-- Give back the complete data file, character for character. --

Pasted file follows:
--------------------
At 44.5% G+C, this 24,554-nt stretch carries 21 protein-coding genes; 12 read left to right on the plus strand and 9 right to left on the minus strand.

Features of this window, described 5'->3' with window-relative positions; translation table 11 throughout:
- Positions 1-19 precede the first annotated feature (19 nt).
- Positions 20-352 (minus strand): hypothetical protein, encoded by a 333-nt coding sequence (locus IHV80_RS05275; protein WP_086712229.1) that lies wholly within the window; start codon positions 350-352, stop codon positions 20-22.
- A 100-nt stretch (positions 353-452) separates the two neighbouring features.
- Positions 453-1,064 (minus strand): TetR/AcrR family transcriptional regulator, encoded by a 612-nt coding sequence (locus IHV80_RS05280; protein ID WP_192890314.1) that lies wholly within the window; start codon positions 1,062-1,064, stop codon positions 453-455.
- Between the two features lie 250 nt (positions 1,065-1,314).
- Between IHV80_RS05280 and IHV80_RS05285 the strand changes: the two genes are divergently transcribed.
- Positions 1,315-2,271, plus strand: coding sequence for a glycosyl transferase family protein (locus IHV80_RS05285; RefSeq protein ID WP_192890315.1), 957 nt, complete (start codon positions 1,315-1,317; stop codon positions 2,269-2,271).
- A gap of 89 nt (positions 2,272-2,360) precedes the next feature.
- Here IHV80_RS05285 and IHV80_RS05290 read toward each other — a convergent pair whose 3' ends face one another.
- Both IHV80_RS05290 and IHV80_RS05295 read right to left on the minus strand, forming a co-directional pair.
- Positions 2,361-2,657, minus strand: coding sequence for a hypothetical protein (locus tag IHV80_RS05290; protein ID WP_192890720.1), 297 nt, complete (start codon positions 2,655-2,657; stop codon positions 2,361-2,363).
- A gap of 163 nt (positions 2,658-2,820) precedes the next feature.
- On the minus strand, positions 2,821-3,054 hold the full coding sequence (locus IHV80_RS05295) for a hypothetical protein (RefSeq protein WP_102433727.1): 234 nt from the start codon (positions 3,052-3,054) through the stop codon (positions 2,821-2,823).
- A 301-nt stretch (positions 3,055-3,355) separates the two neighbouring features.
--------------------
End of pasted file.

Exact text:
At 44.5% G+C, this 24,554-nt stretch carries 21 protein-coding genes; 12 read left to right on the plus strand and 9 right to left on the minus strand.

Features of this window, described 5'->3' with window-relative positions; translation table 11 throughout:
- Positions 1-19 precede the first annotated feature (19 nt).
- Positions 20-352 (minus strand): hypothetical protein, encoded by a 333-nt coding sequence (locus IHV80_RS05275; protein WP_086712229.1) that lies wholly within the window; start codon positions 350-352, stop codon positions 20-22.
- A 100-nt stretch (positions 353-452) separates the two neighbouring features.
- Positions 453-1,064 (minus strand): TetR/AcrR family transcriptional regulator, encoded by a 612-nt coding sequence (locus IHV80_RS05280; protein ID WP_192890314.1) that lies wholly within the window; start codon positions 1,062-1,064, stop codon positions 453-455.
- Between the two features lie 250 nt (positions 1,065-1,314).
- Between IHV80_RS05280 and IHV80_RS05285 the strand changes: the two genes are divergently transcribed.
- Positions 1,315-2,271, plus strand: coding sequence for a glycosyl transferase family protein (locus IHV80_RS05285; RefSeq protein ID WP_192890315.1), 957 nt, complete (start codon positions 1,315-1,317; stop codon positions 2,269-2,271).
- A gap of 89 nt (positions 2,272-2,360) precedes the next feature.
- Here IHV80_RS05285 and IHV80_RS05290 read toward each other — a convergent pair whose 3' ends face one another.
- Both IHV80_RS05290 and IHV80_RS05295 read right to left on the minus strand, forming a co-directional pair.
- Positions 2,361-2,657, minus strand: coding sequence for a hypothetical protein (locus tag IHV80_RS05290; protein ID WP_192890720.1), 297 nt, complete (start codon positions 2,655-2,657; stop codon positions 2,361-2,363).
- A gap of 163 nt (positions 2,658-2,820) precedes the next feature.
- On the minus strand, positions 2,821-3,054 hold the full coding sequence (locus IHV80_RS05295) for a hypothetical protein (RefSeq protein WP_102433727.1): 234 nt from the start codon (positions 3,052-3,054) through the stop codon (positions 2,821-2,823).
- A 301-nt stretch (positions 3,055-3,355) separates the two neighbouring features.